Research demonstrates that a person’s race, income status, gender, disability, education level, housing status, etc. will impact how they prepare for, endure and recover from disaster. Studies reveal that the way emergency managers currently enact preparedness, response, recovery and mitigation policies and programs has a significant negative impact on the sustainability index of all communities. I-DIEM seeks to change those outcomes using a multilateral approach that considers how the emergency management enterprise operates currently and the way it needs to operate in the future to produce more equitable outcomes. Disaster policy, educational concepts, and hiring practices must be examined using a more equitable approach. I-DIEM is the conduit to raise the flag of social equity in disaster to facilitate that change.
Ways to Give
One-Time or Monthly Contributions
Memorials and Tributes
Make a gift in memory or in honor of someone special. Your gift will be communicated with a card from I-DIEM and recognized in our annual report. Make your contribution online or mail your check to us at:
- 1001 Virginia Avenue, Ste. 300
Atlanta, GA 30354
Donations of stocks, bonds and mutual funds are welcome and can provide valuable tax benefits
Many companies offer generous matching gift programs that allow you to double the value of your gift with their help. Check to see if your company is one of them. By completing a simple matching gift form from your employer, you can have twice the impact.
Planned Giving: The Diversity365 Club
Make a commitment to I-DIEM through your will or other estate plans, and you can receive numerous tax benefits while achieving your philanthropic goals.
The Disaster Justice Society
Ensure continued operations of I-DIEM by contributing $1,000 or more annually to our organization to fight for disaster justice.
Why Support Our Work
The Risk of Doing Nothing
There are real risks and negative consequences to human lives if the Emergency Management enterprise does nothing to prevent the inequitable, biased and discriminatory practices found within the spectrum of emergency management. Research has proven time and again, that women, people of color, the working poor, disabled, elderly, LGBTQ and other underserved, marginalized groups suffer the most after disaster, leading to increased poverty, crime, mental health instability, and other negative impacts for society to manage. Your support can help prevent the negative impacts of inequitable, discriminatory policy and practice that hinder the well-being and lives of innocent people.
According to the Fourth National Climate Change Report, more frequent and intense extreme weather and climate-related events, as well as changes in average climate conditions, are expected to continue to damage infrastructure, ecosystems, and social systems that provide essential benefits to communities. Future climate change is expected to further disrupt many areas of life, exacerbating existing challenges and threats to aging and deteriorating infrastructure, stressed ecosystems, and economic inequality. Impacts within and across regions will not be distributed equally. People who are already vulnerable, including lower-income and other marginalized communities, have lower capacity to prepare for and cope with extreme weather and climate-related events and are expected to experience greater impacts.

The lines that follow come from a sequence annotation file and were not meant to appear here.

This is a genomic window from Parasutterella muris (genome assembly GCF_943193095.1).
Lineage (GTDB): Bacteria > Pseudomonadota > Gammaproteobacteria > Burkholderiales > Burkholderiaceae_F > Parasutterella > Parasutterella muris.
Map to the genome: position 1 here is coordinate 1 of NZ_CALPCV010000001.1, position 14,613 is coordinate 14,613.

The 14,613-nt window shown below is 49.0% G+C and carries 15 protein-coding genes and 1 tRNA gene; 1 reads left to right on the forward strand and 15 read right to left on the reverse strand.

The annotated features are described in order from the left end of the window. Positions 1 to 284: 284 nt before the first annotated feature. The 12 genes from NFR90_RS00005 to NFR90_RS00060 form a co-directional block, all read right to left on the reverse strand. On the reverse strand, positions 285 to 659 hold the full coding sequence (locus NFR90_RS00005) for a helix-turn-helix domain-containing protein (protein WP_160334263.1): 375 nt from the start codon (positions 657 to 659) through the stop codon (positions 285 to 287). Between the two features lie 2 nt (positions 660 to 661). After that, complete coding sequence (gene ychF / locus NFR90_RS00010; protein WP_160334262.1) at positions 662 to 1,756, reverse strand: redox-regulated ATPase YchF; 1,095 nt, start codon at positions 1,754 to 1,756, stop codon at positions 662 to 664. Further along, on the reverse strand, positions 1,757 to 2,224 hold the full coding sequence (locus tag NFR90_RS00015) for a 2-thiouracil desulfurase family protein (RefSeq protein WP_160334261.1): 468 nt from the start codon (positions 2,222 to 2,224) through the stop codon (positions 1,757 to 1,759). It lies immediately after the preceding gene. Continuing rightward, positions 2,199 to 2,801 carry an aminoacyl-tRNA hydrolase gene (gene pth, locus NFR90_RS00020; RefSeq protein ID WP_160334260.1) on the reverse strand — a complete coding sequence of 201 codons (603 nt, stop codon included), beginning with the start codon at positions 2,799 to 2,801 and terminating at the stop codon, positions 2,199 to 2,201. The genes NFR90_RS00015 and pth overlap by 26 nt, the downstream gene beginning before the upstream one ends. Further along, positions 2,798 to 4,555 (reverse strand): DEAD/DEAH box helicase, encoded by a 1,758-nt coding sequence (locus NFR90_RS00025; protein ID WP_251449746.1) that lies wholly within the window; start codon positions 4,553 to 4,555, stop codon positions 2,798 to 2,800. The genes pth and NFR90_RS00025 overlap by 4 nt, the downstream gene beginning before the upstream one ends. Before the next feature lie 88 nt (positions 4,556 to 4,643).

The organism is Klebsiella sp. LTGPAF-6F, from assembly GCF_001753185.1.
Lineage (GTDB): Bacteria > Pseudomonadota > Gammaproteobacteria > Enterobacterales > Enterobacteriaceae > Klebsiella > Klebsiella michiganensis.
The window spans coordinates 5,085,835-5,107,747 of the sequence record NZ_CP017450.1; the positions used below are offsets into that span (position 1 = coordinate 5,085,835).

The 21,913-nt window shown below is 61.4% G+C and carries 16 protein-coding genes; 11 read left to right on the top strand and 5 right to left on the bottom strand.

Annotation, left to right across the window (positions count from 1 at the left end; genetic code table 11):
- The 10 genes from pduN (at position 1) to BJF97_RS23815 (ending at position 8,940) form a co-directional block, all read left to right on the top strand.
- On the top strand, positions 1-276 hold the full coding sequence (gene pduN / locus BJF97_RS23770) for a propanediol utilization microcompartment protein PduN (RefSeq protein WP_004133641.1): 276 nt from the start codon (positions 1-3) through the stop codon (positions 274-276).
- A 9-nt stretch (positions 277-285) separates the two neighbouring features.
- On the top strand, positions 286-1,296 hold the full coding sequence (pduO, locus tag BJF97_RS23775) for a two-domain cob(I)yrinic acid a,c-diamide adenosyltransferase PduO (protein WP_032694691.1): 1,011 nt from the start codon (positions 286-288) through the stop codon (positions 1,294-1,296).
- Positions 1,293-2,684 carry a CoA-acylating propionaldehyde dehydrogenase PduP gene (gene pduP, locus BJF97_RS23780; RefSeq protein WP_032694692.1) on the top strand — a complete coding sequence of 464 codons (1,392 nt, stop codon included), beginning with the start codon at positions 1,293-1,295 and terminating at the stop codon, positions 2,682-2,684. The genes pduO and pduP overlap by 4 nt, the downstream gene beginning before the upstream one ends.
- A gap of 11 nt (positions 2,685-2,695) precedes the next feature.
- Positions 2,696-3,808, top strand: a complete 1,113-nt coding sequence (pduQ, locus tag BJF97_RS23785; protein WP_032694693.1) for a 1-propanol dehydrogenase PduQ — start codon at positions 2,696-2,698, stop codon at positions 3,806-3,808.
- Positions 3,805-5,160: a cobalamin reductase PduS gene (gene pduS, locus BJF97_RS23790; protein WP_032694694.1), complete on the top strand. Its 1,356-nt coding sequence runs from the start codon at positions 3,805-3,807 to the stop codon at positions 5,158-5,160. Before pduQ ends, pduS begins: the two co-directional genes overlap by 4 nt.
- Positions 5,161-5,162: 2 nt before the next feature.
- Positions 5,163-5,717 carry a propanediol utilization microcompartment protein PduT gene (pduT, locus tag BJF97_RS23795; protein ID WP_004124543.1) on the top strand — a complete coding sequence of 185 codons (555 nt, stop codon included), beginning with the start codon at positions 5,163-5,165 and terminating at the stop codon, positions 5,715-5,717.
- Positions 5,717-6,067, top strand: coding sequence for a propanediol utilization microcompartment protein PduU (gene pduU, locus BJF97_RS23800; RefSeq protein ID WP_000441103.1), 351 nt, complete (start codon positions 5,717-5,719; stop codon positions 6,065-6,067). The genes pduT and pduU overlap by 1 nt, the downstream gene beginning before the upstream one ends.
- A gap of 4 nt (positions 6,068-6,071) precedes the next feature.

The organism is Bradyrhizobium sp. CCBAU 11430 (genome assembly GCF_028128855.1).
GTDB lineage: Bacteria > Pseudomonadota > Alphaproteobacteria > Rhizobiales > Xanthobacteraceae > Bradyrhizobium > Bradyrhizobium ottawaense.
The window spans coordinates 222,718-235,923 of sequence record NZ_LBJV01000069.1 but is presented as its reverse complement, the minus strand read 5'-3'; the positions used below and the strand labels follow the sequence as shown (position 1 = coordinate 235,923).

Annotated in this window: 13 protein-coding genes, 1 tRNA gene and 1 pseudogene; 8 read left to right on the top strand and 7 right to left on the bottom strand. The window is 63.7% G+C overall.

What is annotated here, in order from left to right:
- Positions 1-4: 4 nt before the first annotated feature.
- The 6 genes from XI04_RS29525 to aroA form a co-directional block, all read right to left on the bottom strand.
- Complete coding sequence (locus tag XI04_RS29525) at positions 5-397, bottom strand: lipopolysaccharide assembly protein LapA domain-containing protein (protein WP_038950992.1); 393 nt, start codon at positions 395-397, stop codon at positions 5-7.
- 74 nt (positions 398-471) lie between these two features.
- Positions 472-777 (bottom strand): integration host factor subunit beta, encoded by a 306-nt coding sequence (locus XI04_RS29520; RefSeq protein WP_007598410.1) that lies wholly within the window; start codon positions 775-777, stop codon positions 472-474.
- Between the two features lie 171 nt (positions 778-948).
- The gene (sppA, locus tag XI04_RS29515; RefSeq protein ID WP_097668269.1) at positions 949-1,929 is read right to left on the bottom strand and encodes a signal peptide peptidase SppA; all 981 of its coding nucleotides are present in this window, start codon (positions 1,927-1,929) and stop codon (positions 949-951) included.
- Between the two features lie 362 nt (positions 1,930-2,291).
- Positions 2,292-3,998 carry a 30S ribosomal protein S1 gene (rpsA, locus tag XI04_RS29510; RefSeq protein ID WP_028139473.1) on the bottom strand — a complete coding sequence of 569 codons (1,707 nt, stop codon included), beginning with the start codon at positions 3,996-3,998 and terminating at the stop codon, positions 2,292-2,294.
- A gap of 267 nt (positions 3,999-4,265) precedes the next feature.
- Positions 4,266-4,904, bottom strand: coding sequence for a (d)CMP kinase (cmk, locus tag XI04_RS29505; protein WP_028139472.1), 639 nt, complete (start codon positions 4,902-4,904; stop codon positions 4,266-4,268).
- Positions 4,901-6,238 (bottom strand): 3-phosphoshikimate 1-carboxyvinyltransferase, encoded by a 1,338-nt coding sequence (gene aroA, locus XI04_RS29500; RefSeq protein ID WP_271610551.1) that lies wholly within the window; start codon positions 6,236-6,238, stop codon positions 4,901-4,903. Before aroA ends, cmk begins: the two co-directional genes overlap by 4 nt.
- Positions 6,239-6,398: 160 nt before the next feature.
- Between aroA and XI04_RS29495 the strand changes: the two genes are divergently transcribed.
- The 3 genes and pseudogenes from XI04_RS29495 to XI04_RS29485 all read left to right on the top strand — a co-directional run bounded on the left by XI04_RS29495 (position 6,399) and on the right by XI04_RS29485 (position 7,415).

How We Are Helping
I-DIEM’s approach leverages diversity, inclusion, and equitable practices to build community resilience and improve disaster outcomes, especially for the most disadvantaged individuals and communities. Our holistic approach recognizes the value of the diverse attributes of each individual and community while understanding that historic and existing inequities creates barriers that limits the ability to prepare for, mitigate against, respond to, and recover from disasters. We use an innovative, data-driven, and an inclusive approach that integrates diversity, inclusion, and equity into each aspect of the emergency management decision-making process. Our in-depth research and years of experience in equitable emergency management practices provides government, non-profit, and private sector leaders with the tools needed to sustainably advance community resilience-building goals with measurable results. We use social vulnerability assessments, focus groups, interviews, and modeling and simulation to equip leaders with timely information to equitably guide every decision. Our approach empowers communities to fully unleash the power of diversity, inclusion, and equity to build resilience and recover stronger after disasters strike.
Information concerning donors and prospective donors shall be held in strict confidence by I-DIEM Partners, subject to legally authorized and enforceable requests for information by government agencies and courts. Donations to I-DIEM may be disclosed through donor listings in the website, annual report and other publications as appropriate unless specific requests of anonymity are made by the donor to I-DIEM.
I-DIEM will not trade, share or sell a donor’s personal information with anyone else, nor send donor mailings on behalf of other organizations.